Parish Clerk: Mrs Julie Burdon
Tel: 01726 890983
Mob: 07899 718000
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ST AUSTELL to A30 LINK ROAD INFORMATION
LATEST ROCHE NEWS (PARISH MAGAZINE)
A Referendum relating to the adoption of the Roche Parish Neighbourhood Development Plan was held on Thursday 4th May 2017. Please see documents below:
Strategic Environmental Assessment
Habitat Regulations Assessment
Statement of Conformity
Broadly, people in Roche feel that more housing and development is going to happen in and around the village but that the infrastructure and services will not develop to reflect these changes. The school and doctors generally seem to be the services which people think are already coming under strain from the rate at which Roche is growing. There is a feeling from people that these services should dictate the growth of housing in Roche.
Lots of people have displayed anguish over new houses being built in Roche. Some people have flatly rejected the possibility of new homes being built without any solution or compromise being taken. People generally however have been more pragmatic about housing development. People recognise that more housing is needed but they feel that services need to improve either during development or following shortly after.
Some people also suggested that any new housing should include off-street parking. This is presumably a response to the traffic problems which are caused in Roche centre through a lack of parking close to services in the village.
Lots of people feel that Roche has become too residential too quickly and as a result, has alienated people from their neighbours and the rest of the village. This is something which was raised particularly by people who have been residents of Roche for a long time and have therefore experienced Roche as a small village through to what we see today.
According to the Department for Communities and Local Government, average house prices in Roche have fallen by nearly 15% in the past twelve months up to January 2015 whereas average prices in the rest of the UK rose by 10% in the year up to November 2014. Even excluding London from the UK statistics, house prices still rose by 7.1% in the year up to November 2014.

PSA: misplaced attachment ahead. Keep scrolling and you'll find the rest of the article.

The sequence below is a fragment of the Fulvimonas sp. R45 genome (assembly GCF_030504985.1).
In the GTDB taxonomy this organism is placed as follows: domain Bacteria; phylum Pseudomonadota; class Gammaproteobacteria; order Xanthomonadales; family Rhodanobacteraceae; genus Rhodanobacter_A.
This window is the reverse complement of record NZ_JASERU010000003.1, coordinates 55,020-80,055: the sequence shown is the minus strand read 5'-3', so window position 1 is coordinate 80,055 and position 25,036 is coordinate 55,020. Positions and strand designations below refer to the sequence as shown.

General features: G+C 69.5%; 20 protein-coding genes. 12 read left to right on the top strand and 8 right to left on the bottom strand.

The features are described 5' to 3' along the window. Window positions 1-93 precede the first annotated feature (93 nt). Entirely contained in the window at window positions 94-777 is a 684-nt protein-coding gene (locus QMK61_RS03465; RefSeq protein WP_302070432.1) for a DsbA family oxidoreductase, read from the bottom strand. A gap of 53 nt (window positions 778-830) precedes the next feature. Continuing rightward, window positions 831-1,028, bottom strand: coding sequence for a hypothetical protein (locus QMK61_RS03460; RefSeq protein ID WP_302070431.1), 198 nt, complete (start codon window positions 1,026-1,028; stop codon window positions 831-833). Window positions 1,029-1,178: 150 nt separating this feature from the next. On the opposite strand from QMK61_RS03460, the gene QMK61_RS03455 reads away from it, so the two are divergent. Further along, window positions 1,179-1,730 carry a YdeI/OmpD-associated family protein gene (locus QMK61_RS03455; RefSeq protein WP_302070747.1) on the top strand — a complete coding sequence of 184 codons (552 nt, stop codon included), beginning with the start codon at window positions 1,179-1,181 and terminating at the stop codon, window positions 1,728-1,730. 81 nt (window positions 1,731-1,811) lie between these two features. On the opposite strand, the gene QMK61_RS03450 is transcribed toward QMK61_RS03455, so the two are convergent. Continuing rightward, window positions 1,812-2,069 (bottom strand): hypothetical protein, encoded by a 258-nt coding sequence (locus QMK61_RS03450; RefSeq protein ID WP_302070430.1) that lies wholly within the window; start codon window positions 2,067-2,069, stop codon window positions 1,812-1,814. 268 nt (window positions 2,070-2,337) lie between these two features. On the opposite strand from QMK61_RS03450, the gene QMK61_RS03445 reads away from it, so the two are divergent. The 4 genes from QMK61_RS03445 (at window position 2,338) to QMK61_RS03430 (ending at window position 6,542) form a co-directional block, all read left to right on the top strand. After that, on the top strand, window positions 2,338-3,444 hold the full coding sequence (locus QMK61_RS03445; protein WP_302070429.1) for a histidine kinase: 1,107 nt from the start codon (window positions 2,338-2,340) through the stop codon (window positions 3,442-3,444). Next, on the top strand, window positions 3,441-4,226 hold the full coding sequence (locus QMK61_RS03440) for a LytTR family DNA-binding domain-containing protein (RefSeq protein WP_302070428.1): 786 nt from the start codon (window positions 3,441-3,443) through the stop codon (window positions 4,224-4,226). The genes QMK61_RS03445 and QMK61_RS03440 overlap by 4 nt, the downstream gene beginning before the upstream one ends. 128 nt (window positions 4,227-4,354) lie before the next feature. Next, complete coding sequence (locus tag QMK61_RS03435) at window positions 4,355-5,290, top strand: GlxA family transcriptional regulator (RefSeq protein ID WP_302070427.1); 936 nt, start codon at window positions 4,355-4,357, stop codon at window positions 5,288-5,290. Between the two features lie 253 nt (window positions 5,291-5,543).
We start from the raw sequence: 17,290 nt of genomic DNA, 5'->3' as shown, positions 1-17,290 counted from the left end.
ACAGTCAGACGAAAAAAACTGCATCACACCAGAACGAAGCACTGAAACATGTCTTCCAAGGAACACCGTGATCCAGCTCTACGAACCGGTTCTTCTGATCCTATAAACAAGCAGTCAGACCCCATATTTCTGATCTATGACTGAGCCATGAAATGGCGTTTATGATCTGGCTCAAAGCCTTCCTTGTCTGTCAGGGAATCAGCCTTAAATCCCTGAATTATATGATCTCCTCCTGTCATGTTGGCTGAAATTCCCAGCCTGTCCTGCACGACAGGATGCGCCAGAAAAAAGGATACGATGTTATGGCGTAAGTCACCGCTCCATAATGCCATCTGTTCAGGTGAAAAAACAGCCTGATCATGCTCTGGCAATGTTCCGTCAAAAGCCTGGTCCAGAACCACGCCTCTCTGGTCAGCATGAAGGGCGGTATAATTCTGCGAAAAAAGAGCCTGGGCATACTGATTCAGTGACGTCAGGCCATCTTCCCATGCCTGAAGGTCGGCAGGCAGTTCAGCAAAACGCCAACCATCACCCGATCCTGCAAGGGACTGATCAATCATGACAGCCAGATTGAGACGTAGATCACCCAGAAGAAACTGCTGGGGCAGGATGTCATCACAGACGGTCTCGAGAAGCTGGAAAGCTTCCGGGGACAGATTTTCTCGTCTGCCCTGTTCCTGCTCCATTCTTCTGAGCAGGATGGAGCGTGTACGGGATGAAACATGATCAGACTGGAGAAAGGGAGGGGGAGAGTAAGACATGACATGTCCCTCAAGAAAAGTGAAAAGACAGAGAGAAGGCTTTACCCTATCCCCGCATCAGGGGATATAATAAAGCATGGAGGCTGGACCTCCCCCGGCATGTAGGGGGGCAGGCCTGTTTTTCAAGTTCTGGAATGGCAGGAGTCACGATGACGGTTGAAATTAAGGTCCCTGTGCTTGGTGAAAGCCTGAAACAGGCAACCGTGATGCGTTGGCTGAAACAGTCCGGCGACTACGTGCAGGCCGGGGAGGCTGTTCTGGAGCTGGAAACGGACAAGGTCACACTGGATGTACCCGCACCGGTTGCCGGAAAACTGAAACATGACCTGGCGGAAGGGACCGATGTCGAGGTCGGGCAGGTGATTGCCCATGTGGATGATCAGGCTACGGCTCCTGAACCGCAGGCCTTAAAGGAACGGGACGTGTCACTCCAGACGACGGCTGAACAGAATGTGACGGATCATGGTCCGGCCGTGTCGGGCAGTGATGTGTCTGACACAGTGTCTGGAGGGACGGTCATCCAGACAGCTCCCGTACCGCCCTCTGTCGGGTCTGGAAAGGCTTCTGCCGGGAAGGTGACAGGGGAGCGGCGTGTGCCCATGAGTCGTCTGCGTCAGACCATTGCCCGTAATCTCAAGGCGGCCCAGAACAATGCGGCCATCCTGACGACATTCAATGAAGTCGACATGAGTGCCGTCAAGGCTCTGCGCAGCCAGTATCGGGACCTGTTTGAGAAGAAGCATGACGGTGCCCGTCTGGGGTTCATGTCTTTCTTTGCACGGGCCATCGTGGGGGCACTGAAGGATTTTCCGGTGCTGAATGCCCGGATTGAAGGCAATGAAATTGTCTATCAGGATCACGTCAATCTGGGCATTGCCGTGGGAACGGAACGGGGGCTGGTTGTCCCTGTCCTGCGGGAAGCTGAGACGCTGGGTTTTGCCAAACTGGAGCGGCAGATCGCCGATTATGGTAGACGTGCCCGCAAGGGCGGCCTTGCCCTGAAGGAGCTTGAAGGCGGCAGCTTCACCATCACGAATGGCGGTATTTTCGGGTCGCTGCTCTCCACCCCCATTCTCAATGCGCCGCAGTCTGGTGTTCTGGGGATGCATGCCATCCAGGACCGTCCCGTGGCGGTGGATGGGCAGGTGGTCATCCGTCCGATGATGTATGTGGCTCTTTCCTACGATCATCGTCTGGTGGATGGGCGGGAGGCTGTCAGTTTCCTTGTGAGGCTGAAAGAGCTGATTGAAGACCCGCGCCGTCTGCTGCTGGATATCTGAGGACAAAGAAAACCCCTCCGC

Overwhelmingly and unsurprisingly, people who responded to the survey sited renewable energy such as wind turbines and solar farms to be the greatest threat to the environment in Roche and the surrounding area.
Flooding was another major issue which was raised under environment. Comments ranged from the village being unprepared to cope with surface runoff which is created by urban environments to drains simply not being maintained by the Council.
No other issues were raised in large numbers but people were generally in favour of reducing the amount of vehicles travelling through Roche, even if this meant a new road being built outside the village to divert traffic.
Being situated in Cornwall, Roche is 34% above the national average for green space. However, due to the relative density and size of houses in Roche, domestic garden ownership is 15% below the UK average.
There is a large consensus throughout Roche that the school is at capacity and cannot handle the extra pupils who would want to attend the school from families who have recently moved to Roche. Some people feel that the only way an expansion of the school could happen if it was horizontally but some have suggested that the school has the possibility to grow upwards.
Interestingly, very few people suggested relocation for the school which suggests that people hold the current school and existing site in high regard or simply do not know enough about it.
Maths and English levels in Roche schools is slightly lower than the national average but GCSE results are slightly higher which reaffirms the high standard of education provided in the Clays area.
Based on the comments which people shared on the survey, most of the respondents seem fairly content that Roche’s heritage is already protected and would not be at risk from development or change.
The protection of the Glebe Meadow and Roche Rock were the two heritage items which featured most frequently in people’s responses. The fact rock climbing enthusiast climb Roche Rock is quite a contentious issue for residents due to the long term damage this will cause to a relatively small but also important piece of the village’s heritage.
Jobs and Services
The transition of the Post Office from its own separate shop to being a counter Roche’s convenience store is not something which residents are taking kindly to. Despite the obvious financial savings which will benefit the Post Office and the indifference in location, people seem to be unwelcoming of change in the village. They do not see it as a reaction to the local economy, more as a further degradation of services in the village.
It is worth noting that whilst the current Post Office location has two parking spaces for vehicle, vehicles are rarely seen using them, opting more often for parking on the road directly in front of the Post Office. Due to Roche’s relative compact nature, most customers of the Post Office tend to be on foot. A lack of parking has not contributed to downsizing in the Post Office.